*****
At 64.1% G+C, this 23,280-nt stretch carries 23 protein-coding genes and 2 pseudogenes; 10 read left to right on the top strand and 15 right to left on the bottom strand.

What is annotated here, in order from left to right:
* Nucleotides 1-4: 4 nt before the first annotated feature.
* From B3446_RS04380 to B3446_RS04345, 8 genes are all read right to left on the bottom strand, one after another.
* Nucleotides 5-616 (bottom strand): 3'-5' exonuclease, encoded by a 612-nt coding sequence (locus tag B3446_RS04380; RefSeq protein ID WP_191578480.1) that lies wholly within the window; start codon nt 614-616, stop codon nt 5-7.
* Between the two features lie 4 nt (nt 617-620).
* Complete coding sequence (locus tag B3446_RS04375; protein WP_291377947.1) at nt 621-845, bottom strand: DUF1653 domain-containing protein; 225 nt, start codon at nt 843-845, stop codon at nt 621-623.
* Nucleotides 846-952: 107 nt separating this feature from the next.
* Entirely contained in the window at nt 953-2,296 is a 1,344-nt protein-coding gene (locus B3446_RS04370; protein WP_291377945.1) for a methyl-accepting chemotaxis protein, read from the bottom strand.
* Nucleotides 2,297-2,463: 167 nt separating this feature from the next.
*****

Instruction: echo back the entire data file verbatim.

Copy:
At 64.1% G+C, this 23,280-nt stretch carries 23 protein-coding genes and 2 pseudogenes; 10 read left to right on the top strand and 15 right to left on the bottom strand.

What is annotated here, in order from left to right:
* Nucleotides 1-4: 4 nt before the first annotated feature.
* From B3446_RS04380 to B3446_RS04345, 8 genes are all read right to left on the bottom strand, one after another.
* Nucleotides 5-616 (bottom strand): 3'-5' exonuclease, encoded by a 612-nt coding sequence (locus tag B3446_RS04380; RefSeq protein ID WP_191578480.1) that lies wholly within the window; start codon nt 614-616, stop codon nt 5-7.
* Between the two features lie 4 nt (nt 617-620).
* Complete coding sequence (locus tag B3446_RS04375; protein WP_291377947.1) at nt 621-845, bottom strand: DUF1653 domain-containing protein; 225 nt, start codon at nt 843-845, stop codon at nt 621-623.
* Nucleotides 846-952: 107 nt separating this feature from the next.
* Entirely contained in the window at nt 953-2,296 is a 1,344-nt protein-coding gene (locus B3446_RS04370; protein WP_291377945.1) for a methyl-accepting chemotaxis protein, read from the bottom strand.
* Nucleotides 2,297-2,463: 167 nt separating this feature from the next.